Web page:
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The major question doctrine tries to address one problem, the Imperial Executive, by escalating another, the Imperial Judiciary. This article proposes a solution, with the Biden Student Debt Waiver as a case study: An “emergency question” doctrine.

This emergency questions doctrine would apply when the executive relies on a statutory emergency clause or invokes an emergency in its application of a statutory provision. As a matter of statutory interpretation, the emergency question doctrine would follow the two most important steps of the major question approach: 1) relying on purpose and context to clarify and limit the scope of open-ended emergency texts; 2) no Chevron deference. However, MQD’s step 3, the "clear statement" rule, is generally a problematic new substantive canon "loading the dice," in Scalia's terms. A “clear statement” rule for emergency responses is especially inappropriate – and even dangerous – given the unpredictability of emergencies and the necessarily open-ended texts in emergency clauses. Instead, as a check on pretextual uses or overbroad abuses, courts should focus on whether the means fit the emergency ends.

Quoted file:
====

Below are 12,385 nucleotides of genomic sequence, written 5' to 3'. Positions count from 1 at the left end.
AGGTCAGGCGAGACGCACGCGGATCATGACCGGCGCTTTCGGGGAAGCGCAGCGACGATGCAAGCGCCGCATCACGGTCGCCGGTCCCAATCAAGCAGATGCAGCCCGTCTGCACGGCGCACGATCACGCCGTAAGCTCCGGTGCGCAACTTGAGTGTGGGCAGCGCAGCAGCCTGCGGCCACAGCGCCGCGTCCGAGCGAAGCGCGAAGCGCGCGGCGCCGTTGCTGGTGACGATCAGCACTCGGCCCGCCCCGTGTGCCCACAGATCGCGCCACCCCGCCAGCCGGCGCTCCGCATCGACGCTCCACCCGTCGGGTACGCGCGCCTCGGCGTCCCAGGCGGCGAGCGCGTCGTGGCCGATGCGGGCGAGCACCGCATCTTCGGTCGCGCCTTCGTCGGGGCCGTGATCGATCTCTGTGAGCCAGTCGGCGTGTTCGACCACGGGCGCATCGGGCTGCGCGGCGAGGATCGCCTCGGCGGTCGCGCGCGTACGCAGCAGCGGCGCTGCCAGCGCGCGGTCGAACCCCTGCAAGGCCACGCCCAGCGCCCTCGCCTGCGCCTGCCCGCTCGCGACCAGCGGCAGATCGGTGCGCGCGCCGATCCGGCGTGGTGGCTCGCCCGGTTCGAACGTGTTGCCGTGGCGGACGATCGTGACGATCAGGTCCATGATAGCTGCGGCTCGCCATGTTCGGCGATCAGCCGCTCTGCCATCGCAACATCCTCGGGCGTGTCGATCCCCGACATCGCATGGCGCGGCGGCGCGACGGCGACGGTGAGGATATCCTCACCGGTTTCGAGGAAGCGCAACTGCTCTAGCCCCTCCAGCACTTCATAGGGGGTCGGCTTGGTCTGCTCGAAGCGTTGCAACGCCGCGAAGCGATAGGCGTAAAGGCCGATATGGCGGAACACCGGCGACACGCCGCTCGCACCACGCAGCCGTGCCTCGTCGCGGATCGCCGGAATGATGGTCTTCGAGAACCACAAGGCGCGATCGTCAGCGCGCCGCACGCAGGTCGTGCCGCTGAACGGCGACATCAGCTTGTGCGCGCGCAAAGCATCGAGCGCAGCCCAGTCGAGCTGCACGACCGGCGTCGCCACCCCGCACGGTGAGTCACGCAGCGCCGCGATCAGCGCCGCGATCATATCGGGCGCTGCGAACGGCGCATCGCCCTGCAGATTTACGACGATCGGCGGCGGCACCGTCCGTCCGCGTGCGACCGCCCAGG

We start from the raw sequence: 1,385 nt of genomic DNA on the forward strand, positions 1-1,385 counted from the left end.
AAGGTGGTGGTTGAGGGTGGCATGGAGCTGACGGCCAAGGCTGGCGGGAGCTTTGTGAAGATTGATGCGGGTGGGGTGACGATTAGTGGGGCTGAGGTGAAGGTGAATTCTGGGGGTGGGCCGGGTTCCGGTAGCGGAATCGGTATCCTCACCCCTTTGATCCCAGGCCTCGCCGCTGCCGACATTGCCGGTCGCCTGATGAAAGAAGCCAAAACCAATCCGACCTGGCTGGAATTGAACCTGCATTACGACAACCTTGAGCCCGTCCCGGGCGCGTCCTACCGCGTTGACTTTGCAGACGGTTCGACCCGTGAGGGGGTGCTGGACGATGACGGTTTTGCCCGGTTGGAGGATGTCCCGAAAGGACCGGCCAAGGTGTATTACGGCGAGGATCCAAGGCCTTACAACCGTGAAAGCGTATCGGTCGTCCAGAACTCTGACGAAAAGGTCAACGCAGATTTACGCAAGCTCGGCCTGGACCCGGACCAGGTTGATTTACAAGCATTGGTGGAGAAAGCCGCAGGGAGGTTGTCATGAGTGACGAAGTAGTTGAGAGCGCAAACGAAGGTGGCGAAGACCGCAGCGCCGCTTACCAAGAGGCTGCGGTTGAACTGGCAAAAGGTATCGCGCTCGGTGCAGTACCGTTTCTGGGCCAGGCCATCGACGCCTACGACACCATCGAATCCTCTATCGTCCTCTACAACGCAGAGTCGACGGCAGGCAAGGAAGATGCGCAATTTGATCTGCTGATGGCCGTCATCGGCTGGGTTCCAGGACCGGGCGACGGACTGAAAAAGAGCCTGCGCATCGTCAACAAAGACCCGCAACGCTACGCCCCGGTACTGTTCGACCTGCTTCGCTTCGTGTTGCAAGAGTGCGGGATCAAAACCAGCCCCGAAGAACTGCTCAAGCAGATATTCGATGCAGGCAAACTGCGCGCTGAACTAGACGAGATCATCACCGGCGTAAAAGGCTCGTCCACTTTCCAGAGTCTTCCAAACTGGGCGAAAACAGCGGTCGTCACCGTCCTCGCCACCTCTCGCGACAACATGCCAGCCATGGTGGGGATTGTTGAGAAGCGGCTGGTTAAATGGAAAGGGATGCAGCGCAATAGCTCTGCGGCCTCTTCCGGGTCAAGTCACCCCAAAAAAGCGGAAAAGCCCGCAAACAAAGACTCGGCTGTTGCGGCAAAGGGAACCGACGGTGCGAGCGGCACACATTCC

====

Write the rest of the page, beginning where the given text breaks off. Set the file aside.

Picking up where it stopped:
This approach addresses two problems: First, a narrow textual argument based on the word “emergency” gives too much latitude to the executive branch; a purposive approach (focusing on context and means-ends matching, with no Chevron deference) is sufficient to cabin the word “emergency” and limit executive power. Second, it would provide a meaningful category of cases where the logic of the major questions doctrine should apply, as a meaningful way to cabin the major questions doctrine.

This solution is a coherent middle stage of the Major Question cases:

MQD 1.0, the Good Purposive MQD (2000-2015), a common-sense emphasis purposivism over narrow textualism in major cases; and a wise exception to Chevron deference;

MQD 2.0, a Good Emergency MQD (2021-active) can be understood best as an emergency question doctrine, a check against the overbroad use, the pretextual use, or abuse of the Covid emergency;

MQD 3.0, the Bad Anti-Major Canon MQD (2022-active), the requirement of a super-clear-statement rule for any “major” policy, a substantive canon of a presumption against significant executive actions.

The emergency question doctrine makes sense MQD 1.0 and 2.0, and it limits (and even appropriately sidelines) MQD 3.0’s danger of imperial judicial expansion and its danger of weakening the executive’s capacity to address emergencies.

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